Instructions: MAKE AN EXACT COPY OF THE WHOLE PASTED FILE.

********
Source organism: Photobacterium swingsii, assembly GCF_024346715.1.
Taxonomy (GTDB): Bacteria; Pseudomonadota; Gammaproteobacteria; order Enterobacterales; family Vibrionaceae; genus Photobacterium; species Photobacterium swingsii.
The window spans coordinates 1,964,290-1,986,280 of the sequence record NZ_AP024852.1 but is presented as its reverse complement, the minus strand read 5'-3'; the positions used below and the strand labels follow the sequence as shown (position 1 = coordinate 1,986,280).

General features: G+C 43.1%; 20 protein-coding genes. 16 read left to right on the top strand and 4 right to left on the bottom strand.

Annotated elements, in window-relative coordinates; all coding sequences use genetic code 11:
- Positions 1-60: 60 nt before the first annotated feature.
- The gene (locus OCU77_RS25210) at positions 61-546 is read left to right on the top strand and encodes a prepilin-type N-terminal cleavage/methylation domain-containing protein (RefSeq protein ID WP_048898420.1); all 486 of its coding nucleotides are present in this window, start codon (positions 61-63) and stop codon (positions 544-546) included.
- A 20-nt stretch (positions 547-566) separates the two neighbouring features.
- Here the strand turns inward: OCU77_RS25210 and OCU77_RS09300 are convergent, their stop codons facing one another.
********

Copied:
Source organism: Photobacterium swingsii, assembly GCF_024346715.1.
Taxonomy (GTDB): Bacteria; Pseudomonadota; Gammaproteobacteria; order Enterobacterales; family Vibrionaceae; genus Photobacterium; species Photobacterium swingsii.
The window spans coordinates 1,964,290-1,986,280 of the sequence record NZ_AP024852.1 but is presented as its reverse complement, the minus strand read 5'-3'; the positions used below and the strand labels follow the sequence as shown (position 1 = coordinate 1,986,280).

General features: G+C 43.1%; 20 protein-coding genes. 16 read left to right on the top strand and 4 right to left on the bottom strand.

Annotated elements, in window-relative coordinates; all coding sequences use genetic code 11:
- Positions 1-60: 60 nt before the first annotated feature.
- The gene (locus OCU77_RS25210) at positions 61-546 is read left to right on the top strand and encodes a prepilin-type N-terminal cleavage/methylation domain-containing protein (RefSeq protein ID WP_048898420.1); all 486 of its coding nucleotides are present in this window, start codon (positions 61-63) and stop codon (positions 544-546) included.
- A 20-nt stretch (positions 547-566) separates the two neighbouring features.
- Here the strand turns inward: OCU77_RS25210 and OCU77_RS09300 are convergent, their stop codons facing one another.